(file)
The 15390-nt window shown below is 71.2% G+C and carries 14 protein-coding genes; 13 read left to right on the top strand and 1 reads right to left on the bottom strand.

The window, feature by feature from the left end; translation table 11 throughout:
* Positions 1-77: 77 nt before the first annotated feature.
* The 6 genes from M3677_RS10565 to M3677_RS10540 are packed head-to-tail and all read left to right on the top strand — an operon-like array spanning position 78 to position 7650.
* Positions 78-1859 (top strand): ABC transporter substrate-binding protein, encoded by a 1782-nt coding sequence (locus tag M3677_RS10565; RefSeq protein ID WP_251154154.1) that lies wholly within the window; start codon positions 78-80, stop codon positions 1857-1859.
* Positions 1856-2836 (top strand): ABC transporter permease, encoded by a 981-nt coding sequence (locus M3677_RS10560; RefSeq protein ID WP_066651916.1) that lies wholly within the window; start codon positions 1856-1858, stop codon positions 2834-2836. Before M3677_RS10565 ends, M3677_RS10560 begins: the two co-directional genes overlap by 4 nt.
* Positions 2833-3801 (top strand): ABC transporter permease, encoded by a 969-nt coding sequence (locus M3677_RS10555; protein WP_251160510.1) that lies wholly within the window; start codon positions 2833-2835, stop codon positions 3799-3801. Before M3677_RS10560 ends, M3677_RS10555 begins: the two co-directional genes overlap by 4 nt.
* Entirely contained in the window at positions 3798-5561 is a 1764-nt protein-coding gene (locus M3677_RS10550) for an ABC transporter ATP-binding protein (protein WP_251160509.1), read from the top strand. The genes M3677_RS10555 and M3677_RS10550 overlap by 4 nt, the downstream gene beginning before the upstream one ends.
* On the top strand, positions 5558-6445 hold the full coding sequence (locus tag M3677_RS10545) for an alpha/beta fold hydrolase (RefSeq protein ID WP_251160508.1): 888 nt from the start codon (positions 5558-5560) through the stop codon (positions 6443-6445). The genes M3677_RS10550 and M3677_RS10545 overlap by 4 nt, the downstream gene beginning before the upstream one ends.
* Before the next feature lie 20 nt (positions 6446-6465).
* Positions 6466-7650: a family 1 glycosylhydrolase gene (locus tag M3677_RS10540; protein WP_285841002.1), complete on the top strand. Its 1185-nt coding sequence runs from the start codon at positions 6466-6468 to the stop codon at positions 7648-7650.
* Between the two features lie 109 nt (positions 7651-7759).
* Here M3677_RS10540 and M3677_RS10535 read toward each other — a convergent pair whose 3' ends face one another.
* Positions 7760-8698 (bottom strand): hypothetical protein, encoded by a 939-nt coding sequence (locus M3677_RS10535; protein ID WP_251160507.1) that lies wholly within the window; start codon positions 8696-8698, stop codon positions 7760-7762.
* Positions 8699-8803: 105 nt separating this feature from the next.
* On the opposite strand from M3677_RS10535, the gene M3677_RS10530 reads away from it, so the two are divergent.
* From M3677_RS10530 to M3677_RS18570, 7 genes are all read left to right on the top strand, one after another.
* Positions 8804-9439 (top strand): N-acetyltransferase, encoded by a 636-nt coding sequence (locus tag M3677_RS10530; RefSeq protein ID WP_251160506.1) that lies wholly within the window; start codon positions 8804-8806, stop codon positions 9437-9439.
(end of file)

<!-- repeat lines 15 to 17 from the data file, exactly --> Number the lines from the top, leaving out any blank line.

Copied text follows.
* Positions 8699-8803: 105 nt separating this feature from the next.
* On the opposite strand from M3677_RS10535, the gene M3677_RS10530 reads away from it, so the two are divergent.
* From M3677_RS10530 to M3677_RS18570, 7 genes are all read left to right on the top strand, one after another.